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Forecast: Israel strikes Iranian consulate building in Syria, solar eclipse, and Ireland’s new prime minister sworn in

Two women lay in cut grass looking up at the sky. They are wearing protective lenses.

Welcome to Factal Forecast, a look at the week’s biggest stories from the editors at Factal.

We publish our forward-looking note each Thursday to help you get a jump-start on the week ahead.

An airstrike widely attributed to Israel on Iran’s consulate building in Syria this week killed at least a dozen people, including a top Iranian general. In this week’s Factal Forecast podcast, Senior Editor Jimmy Lovaas and Editor Agnese Boffano discuss Iran’s threat to retaliate and the significance of the situation in the region.

Listen now or download on your favorite platform.

Week of April 5-12
A Look Ahead

April 6 – Slovakia presidential runoff  

On Saturday, voters in Slovakia will cast their ballots in the second round of the country’s presidential election.

What’s happened so far 
The first round of Slovakia’s presidential election, held on March 23, failed to provide a decisive result with none of the nine candidates winning a majority of the votes cast. Independent candidate and career diplomat Ivan Korčok led the round in a surprise win with 42.52 percent of the votes, beating out second place Peter Pellegrini, a politician seen as a close ally of pro-Russian Prime Minister Robert Fico. Pellegrini won 37.03 percent of the votes, though opinion polling, which has narrowed, still shows he’s likely to win the second round.

The impact 
Former Foreign Minister Ivan Korčok is seen as a pro-Western figure and may be able to act as a vocal check against Fico. If Pellegrini wins, it may allow him to consolidate his grip on power amid continuing anti-government protests, though little is expected to change given the role of president is largely ceremonial. The winner will succeed Zuzana Čaputová, the country’s first female president, and will become the country’s sixth head of state since its 1992 independence.

April 7 – China commerce minister visits EU  

China’s commerce minister is expected to travel to France and Italy beginning Sunday to discuss the European Commission’s ongoing investigation into the country’s electric vehicle industry.

What’s happened so far 
Back in October 2023, the European Commission launched a 13-month probe into whether Chinese electric vehicle manufacturers were unfairly benefiting from state subsidies. The commission is considering imposing tariffs on vehicles from China, in an effort to protect European makers. China, keen to avoid an escalating trade war, sent its foreign minister to France earlier this week, where he pledged to import more French goods and services, along with continuing negotiations with his French counterpart.

The impact 
China’s commerce minister Wang Wentao will spend several days in France before traveling to a business forum in Italy on April 11, according to Italian authorities. He’ll reportedly be accompanied by representatives from three Chinese vehicle manufacturers who have already been audited as part of the EU investigation. Wentao’s visit precedes a larger diplomatic push in May, when China’s President Xi Jinping is expected to visit France to commemorate the 60th anniversary of bilateral relations between Paris and Beijing.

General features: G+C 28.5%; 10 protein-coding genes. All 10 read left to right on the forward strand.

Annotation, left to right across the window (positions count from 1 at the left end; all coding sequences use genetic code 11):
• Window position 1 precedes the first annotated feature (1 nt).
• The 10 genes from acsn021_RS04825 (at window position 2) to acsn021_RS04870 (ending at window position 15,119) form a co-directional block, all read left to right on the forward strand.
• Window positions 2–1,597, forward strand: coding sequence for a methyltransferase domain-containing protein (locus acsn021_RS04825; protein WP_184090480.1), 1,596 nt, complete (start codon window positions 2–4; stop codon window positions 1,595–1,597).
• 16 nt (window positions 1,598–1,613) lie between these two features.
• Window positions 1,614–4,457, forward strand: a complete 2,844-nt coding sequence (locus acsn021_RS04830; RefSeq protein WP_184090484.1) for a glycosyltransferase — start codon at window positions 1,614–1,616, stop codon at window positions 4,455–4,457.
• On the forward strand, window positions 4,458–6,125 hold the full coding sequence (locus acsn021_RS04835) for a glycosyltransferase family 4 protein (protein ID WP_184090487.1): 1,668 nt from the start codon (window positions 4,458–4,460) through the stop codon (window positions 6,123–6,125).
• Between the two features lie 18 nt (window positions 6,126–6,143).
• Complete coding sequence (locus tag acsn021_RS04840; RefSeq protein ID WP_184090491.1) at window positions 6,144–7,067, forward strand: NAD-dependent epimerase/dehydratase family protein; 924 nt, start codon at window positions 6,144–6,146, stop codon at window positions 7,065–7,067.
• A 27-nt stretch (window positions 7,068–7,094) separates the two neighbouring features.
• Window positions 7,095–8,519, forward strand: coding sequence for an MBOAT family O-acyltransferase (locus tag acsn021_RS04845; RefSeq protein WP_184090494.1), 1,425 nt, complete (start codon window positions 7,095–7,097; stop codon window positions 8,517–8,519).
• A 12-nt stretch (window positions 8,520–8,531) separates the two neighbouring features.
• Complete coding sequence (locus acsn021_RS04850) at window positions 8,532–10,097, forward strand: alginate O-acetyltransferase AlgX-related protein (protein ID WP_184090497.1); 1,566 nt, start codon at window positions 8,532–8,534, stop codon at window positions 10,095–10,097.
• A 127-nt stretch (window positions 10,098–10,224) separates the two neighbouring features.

April 8 – Solar eclipse  

An estimated 44 million people living in parts of Mexico, the United States, and Canada will be in the path of totality of a total solar eclipse on Monday, weather permitting.

What’s happened so far 
Shortly after 11 a.m. PT, Mexico’s Pacific Coast will be the first location in continental North America to experience totality. The path then moves through 15 states across the central and northeast United States, including major cities like Dallas, Indianapolis and Cleveland, before eventually exiting over Atlantic Canada at around 5:15 p.m. NT. In anticipation of large crowds several areas, including Canada’s Niagara Region and Travis County, Texas, have preemptively declared a state of emergency or disaster declaration. Meanwhile, the Ohio Department of Transportation said they’ll treat the day like a major travel holiday, restricting roadwork to accommodate extra traffic. 

The impact 
Severe thunderstorms could wreak havoc for post-eclipse travelers in the Dallas area, raising additional concerns that a significant increase in fatal car crashes seen around the 2017 eclipse could repeat itself with millions of additional drivers on the road.

April 9 – Irish parliament meets after PM resigns  

Ireland’s Simon Harris will be voted in as the country’s next prime minister Tuesday during a parliament meeting.

What’s happened so far 
Leo Varadkar, who became the country’s prime minister after the center-progressive party Fine Gael entered a coalition with two other parties in 2020, resigned last week after suffering a resounding defeat in a referendum proposing a more liberal wording of the constitution on family and care. Simon Harris, the minister of education, achieved support from other party members to become the next taoiseach, making him the youngest prime minister in Ireland’s history. 

The impact 
Fine Gael’s support has been teetering for some time and Varadkar’s decision to change up the prime ministership also comes just before European and local elections in the country, with a hope to strengthen the coalition’s position during the votes. The new taoiseach will have several items to address before the June elections, primarily a housing crisis and immigration, both of which remain at the forefront of public opinion. 

April 10 – South Korea legislative elections  

South Korean voters will choose new lawmakers Wednesday for the next four years, amid an ongoing doctors’ strike and concerns over misinformation and political violence.

What’s happened so far 
Current President Yoon Suk-yeol has faced major roadblocks since his election in 2022 due to an uncooperative legislature controlled by the opposition Democratic Party. Political tensions have been high in recent months, with politicians from both major political parties targeted in violent attacks in January and AI-fueled disinformation campaigns threatening to influence the outcome. Voters will also likely be concerned about an ongoing, prolonged strike by thousands of doctors over medical admissions reform proposed by Yoon’s government. 

The impact 
The elections are a major crossroads for Yoon, with the vote determining whether his People Power Party will finally achieve the legislative backing needed to carry out his agenda. New political parties that splintered off from the opposition, however, may jeopardize Yoon’s chances at finally winning a plurality or majority of seats.